Thoughts and ideas from My IT
Password Best Practices
May 3, 2018 at 8:00 AM
by Chris Gonzales

The first Thursday of May each year is World Password Day, a celebration to promote better password habits. "Passwords are critical gatekeepers to our digital identities, allowing us to access online shopping, dating, banking, social media, private work and life communications." (Per National Day Calendar)

Here are our best practices for creating a strong password, along with signs of a weak password.

Suggestions for Selecting a Strong Password:

  • Use 8-12 characters
  • Utilize a combination of letters (upper & lowercase), numbers, and symbols
  • Separate your special characters between letters
  • Make passwords unique; avoid using dictionary words
  • Try a passphrase, an easy-to-remember acronym of a collection of words like a poem or catchphrase like SPPy@yC for Strong Passwords Protect You And Your Company
  • Have different passwords for your company email, personal email, and other accounts because once a hacker has access to one account, the hacker will attempt to login to other accounts with the same username and password. If a hacker accesses your email, he/she can authenticate password changes to lock you out of your own accounts.

Characteristics of a Weak Password (what you shouldn’t do):

  • Using generic words like password, easy123, your name, your username, or company’s name or core product
  • Using personal information that is easily accessible like date of birth,phone numbers, address, or names of family members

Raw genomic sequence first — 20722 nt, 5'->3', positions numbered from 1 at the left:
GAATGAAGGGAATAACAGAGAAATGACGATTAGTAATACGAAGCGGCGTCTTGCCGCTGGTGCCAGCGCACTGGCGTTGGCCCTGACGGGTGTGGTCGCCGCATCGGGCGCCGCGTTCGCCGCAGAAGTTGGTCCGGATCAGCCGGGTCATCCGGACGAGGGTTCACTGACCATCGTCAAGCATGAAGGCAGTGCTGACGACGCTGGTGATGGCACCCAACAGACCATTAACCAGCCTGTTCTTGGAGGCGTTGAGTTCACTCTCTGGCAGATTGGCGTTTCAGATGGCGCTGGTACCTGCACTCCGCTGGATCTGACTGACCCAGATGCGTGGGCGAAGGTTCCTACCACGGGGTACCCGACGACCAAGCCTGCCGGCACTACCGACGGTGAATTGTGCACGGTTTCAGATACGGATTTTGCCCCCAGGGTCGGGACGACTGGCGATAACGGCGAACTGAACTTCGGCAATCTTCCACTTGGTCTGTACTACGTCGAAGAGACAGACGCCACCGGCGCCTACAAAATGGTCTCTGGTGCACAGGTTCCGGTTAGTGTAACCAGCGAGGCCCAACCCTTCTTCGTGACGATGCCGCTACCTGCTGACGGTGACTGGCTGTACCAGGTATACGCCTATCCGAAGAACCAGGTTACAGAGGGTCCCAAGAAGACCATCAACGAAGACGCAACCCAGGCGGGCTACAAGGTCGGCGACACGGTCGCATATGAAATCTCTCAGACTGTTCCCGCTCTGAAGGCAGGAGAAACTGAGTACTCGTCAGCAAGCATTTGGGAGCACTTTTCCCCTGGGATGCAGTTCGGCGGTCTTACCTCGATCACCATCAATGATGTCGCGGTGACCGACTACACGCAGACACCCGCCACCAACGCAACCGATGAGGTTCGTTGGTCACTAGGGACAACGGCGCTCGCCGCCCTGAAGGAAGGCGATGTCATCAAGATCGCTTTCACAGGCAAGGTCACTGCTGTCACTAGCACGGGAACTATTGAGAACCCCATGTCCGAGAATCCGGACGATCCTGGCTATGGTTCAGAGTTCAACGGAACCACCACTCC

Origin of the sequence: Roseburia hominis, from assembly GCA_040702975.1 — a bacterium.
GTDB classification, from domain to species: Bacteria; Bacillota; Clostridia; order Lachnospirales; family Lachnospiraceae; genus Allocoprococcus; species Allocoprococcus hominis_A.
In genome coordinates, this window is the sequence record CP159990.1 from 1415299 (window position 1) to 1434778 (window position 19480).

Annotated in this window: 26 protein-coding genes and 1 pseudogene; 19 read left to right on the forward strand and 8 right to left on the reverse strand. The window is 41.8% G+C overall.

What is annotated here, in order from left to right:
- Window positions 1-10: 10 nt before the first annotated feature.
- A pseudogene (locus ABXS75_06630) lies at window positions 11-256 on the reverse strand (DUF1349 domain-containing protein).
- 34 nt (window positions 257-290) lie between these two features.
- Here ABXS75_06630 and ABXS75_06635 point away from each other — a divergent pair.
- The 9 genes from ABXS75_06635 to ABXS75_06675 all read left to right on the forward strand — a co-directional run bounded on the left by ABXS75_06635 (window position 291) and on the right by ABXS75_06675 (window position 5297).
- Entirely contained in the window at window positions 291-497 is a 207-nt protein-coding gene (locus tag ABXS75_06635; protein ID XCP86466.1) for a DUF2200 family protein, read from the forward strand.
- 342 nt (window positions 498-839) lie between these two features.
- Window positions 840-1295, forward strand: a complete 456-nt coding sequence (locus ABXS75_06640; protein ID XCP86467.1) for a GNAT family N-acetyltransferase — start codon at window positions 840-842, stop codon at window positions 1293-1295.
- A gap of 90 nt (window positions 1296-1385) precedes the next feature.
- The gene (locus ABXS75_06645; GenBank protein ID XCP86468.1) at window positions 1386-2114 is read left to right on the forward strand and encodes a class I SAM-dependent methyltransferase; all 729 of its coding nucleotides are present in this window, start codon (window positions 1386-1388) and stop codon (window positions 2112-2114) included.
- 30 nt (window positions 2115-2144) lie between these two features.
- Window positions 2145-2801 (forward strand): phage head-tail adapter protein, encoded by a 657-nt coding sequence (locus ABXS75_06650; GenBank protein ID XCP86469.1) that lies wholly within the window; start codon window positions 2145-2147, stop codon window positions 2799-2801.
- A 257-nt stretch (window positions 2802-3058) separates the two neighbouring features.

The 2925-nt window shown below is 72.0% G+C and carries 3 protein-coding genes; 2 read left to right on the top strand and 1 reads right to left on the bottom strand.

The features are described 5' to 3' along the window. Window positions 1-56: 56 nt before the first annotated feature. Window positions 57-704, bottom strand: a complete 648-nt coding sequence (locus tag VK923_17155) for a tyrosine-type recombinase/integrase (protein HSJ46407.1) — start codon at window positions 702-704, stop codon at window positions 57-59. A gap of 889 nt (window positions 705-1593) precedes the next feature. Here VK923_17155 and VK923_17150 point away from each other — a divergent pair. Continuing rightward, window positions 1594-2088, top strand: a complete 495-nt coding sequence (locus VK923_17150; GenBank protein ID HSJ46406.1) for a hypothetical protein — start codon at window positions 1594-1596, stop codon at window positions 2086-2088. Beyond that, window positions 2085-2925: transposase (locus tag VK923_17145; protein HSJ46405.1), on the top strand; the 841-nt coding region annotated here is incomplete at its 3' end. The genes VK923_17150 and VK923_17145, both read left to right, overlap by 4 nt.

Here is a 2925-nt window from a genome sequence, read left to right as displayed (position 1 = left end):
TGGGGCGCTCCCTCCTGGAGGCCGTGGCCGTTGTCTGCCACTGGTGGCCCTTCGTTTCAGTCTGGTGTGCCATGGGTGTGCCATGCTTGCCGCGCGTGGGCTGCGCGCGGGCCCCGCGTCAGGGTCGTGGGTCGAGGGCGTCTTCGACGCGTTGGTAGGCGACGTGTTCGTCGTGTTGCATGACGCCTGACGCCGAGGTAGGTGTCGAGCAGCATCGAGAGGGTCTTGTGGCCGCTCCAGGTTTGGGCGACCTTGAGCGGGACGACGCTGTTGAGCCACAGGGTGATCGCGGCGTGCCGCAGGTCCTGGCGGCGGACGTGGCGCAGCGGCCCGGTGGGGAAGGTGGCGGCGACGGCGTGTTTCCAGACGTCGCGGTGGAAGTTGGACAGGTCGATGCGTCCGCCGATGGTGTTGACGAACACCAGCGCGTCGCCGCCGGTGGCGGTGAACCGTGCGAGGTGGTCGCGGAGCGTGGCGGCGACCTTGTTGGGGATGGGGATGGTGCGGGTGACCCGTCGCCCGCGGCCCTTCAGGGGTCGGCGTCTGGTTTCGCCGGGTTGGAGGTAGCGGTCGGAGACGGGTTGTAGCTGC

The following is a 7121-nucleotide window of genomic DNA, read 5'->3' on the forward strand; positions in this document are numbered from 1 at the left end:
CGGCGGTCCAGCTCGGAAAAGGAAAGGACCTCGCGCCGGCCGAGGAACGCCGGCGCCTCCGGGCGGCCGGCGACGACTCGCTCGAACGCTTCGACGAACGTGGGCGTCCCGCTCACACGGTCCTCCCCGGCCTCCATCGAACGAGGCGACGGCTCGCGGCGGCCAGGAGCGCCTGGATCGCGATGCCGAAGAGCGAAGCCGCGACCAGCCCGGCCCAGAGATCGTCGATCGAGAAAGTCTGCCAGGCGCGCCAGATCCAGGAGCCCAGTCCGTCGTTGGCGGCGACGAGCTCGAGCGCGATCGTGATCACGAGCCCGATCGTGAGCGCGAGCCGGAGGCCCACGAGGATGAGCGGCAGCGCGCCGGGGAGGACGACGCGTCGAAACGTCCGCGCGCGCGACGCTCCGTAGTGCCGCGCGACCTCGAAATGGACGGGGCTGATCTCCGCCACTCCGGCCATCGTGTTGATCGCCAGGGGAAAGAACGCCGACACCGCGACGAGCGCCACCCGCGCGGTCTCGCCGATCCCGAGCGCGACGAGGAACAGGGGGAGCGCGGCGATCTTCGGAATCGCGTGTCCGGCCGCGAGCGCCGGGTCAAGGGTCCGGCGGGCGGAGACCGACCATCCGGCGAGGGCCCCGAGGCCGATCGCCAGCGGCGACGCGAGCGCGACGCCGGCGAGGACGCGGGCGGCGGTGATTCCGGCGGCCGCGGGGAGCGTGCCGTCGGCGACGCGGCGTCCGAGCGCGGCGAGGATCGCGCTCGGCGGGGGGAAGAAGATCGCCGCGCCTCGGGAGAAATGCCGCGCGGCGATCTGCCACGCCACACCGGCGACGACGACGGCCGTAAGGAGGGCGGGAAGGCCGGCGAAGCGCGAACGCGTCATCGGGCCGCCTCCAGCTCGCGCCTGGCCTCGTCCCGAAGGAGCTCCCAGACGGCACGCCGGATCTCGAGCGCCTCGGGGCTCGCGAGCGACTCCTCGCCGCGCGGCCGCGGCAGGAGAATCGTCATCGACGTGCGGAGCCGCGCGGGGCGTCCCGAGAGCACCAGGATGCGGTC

• Using simple adjacent keyboard combinations like qwerty or 123456789
  • Using the same password for all accounts
  • Not changing your password periodically, especially after a known breach
  • Storing your password in a visible location like under your keyboard, on a sticky note, or on a bulletin board

Along with Using Your Strong Passwords:

  • Log off accounts when sharing a computer
  • Keep your passwords private, do not share (ESPECIALLY via email or text) with colleagues, friends, or family members
  • Enable multi-factor authentication when possible (requiring a passcode being sent to your phone) whenever possible

Along with creating a strong password, a good IT support team will confirm new users before creating new accounts, remove inactive users, and follow password best practices for their own logins.

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